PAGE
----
#4997 – 2015 35c Coastal Birds: Red Knot, coil

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U.S. # 4997
2015 35¢ Red Knot

Coastal Birds Coil

 

Admiral Robert Peary discovered nests of the red knot while making his way to the North Pole in 1909.  The bird breeds in the Arctic, but winters on the southern tip of South America, giving it one of the longest migrations of any bird.

 

The red knot eats enough to double its body weight in anticipation of its 9,300-mile journey.  Its flight muscles enlarge while the leg muscles shrink.  Great flocks of hundreds of birds migrate together.  They may fly over 1,500 miles before resting.  Though they usually eat clams and mussels whole – including the shell – during migration, the red knot relies on easily digested food to gain energy for the next leg of its trip.

 

One popular resting place for the species of red knot that lives in the Western Hemisphere is the Delaware Bay.  Its arrival corresponds with the time of year when the horseshoe crabs lay their eggs, providing an easy meal for the birds. 

 

In the early 2000s, the horseshoe crab harvest increased.  Scientists soon noticed a sharp decrease in the red knot population.   Today, measures are in place to limit the harvest to only male horseshoe crabs during that season.  Experts hope this will help the red knot recover to its previous population size.

 

The 2015 Coastal Birds stamps feature stylized illustrations by Tyler Lang and were designed by Greg Breeding.

 

Value: 35¢ Postcard Rate

Issued:  June 1, 2015

First Day City:  Kansas City, MO

Type of Stamp: Definitive
Printed by:
Ashton Potter
Method: Offset with microprinting in coils of 100
Perforation: Serpentine Die Cut 9 ½ Vertically

Self-Adhesive
Quantity Printed: 150,000,000 stamps

The 2015 Coastal Birds were the first postcard rate issues to be released as Forever stamps (with “Postcard” replacing the denomination, so it’s clear what the stamps are to be used for.

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U.S. # 4997
2015 35¢ Red Knot

Coastal Birds Coil

 

Admiral Robert Peary discovered nests of the red knot while making his way to the North Pole in 1909.  The bird breeds in the Arctic, but winters on the southern tip of South America, giving it one of the longest migrations of any bird.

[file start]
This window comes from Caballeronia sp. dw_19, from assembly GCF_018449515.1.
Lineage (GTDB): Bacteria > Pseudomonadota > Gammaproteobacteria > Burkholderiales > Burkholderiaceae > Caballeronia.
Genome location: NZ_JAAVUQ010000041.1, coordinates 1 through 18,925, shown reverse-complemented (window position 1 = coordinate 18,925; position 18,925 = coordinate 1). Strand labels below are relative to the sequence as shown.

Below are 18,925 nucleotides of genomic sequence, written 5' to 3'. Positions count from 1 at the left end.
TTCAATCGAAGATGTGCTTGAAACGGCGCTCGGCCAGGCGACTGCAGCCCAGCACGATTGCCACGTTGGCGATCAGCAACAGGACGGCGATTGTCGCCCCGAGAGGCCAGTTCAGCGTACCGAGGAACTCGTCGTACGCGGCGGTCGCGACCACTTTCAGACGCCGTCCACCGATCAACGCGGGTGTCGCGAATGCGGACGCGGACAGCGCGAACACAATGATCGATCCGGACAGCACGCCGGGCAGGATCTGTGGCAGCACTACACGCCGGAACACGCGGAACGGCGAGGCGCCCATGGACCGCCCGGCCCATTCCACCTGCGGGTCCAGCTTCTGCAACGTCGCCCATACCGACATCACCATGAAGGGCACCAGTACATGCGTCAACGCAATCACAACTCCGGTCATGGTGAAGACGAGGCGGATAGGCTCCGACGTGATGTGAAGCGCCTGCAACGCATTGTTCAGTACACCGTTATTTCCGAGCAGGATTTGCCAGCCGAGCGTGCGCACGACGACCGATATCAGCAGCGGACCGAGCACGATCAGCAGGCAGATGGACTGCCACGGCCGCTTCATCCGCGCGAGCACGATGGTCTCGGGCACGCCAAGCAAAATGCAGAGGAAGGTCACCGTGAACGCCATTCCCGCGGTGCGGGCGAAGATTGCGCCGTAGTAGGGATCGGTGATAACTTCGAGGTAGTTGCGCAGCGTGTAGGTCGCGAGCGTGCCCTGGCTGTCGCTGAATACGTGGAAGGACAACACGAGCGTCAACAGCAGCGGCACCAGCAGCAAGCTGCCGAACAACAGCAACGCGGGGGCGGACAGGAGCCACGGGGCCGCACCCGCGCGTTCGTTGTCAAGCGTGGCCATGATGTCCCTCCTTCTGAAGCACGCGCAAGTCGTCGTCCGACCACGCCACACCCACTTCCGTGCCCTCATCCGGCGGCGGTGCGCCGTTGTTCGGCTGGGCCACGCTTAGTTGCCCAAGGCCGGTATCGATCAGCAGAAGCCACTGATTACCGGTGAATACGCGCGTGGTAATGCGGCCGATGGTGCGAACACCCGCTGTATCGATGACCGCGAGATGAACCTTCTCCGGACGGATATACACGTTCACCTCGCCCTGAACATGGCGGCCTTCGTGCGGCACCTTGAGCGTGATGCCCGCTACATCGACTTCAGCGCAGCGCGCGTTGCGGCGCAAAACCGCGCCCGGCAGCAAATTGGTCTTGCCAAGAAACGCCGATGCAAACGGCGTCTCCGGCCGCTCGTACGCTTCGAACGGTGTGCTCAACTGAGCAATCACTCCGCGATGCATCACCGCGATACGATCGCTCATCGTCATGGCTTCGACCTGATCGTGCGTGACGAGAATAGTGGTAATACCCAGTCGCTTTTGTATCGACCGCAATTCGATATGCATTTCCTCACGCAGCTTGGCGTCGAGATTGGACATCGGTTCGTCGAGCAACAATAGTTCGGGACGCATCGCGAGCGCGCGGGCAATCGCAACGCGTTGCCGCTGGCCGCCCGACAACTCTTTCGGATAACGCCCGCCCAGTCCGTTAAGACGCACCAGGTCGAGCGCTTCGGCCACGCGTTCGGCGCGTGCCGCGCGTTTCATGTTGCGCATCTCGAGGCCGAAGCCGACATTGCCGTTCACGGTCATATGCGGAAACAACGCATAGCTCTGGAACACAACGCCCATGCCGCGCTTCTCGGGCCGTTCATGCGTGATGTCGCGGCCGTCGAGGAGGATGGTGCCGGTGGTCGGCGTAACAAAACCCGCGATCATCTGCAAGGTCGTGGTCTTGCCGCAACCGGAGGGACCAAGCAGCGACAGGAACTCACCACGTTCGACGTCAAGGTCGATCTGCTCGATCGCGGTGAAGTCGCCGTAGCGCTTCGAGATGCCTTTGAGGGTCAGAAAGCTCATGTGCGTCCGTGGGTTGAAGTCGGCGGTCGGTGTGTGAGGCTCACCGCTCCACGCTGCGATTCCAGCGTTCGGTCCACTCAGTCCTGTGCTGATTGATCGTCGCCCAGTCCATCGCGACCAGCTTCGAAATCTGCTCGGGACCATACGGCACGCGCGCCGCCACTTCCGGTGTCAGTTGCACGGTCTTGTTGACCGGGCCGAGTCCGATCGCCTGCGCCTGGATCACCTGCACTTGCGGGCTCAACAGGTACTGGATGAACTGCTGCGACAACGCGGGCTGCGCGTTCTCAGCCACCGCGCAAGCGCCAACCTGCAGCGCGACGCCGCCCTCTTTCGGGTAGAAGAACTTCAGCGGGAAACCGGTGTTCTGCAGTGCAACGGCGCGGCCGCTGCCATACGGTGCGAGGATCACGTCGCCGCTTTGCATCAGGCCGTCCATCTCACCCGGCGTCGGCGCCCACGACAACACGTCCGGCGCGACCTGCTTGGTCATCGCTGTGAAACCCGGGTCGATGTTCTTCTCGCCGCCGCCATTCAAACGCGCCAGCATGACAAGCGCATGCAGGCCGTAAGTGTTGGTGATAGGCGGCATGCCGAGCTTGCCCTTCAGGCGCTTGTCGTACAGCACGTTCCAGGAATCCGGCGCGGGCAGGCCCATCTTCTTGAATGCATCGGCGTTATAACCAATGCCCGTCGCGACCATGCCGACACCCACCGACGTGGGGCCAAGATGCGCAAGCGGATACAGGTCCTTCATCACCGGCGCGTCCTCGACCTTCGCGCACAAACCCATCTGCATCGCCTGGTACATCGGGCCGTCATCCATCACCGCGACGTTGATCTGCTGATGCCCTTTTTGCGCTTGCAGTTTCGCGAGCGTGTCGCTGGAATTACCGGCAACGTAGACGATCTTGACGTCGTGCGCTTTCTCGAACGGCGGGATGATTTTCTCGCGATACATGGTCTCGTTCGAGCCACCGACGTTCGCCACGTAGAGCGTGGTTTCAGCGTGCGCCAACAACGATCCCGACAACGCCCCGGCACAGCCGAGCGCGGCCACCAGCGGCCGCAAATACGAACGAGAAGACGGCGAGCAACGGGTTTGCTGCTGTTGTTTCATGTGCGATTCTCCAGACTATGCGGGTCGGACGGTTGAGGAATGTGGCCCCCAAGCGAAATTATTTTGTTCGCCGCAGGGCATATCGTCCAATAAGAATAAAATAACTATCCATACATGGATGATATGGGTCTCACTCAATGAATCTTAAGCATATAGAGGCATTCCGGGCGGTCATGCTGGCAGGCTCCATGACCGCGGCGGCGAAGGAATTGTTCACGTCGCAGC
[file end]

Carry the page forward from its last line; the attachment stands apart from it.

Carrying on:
The red knot eats enough to double its body weight in anticipation of its 9,300-mile journey.  Its flight muscles enlarge while the leg muscles shrink.  Great flocks of hundreds of birds migrate together.  They may fly over 1,500 miles before resting.  Though they usually eat clams and mussels whole – including the shell – during migration, the red knot relies on easily digested food to gain energy for the next leg of its trip.

 

One popular resting place for the species of red knot that lives in the Western Hemisphere is the Delaware Bay.  Its arrival corresponds with the time of year when the horseshoe crabs lay their eggs, providing an easy meal for the birds. 

 

In the early 2000s, the horseshoe crab harvest increased.  Scientists soon noticed a sharp decrease in the red knot population.   Today, measures are in place to limit the harvest to only male horseshoe crabs during that season.  Experts hope this will help the red knot recover to its previous population size.

 

The 2015 Coastal Birds stamps feature stylized illustrations by Tyler Lang and were designed by Greg Breeding.

 

Value: 35¢ Postcard Rate

Issued:  June 1, 2015

First Day City:  Kansas City, MO

Type of Stamp: Definitive
Printed by:
Ashton Potter
Method: Offset with microprinting in coils of 100
Perforation: Serpentine Die Cut 9 ½ Vertically

Self-Adhesive
Quantity Printed: 150,000,000 stamps

The 2015 Coastal Birds were the first postcard rate issues to be released as Forever stamps (with “Postcard” replacing the denomination, so it’s clear what the stamps are to be used for.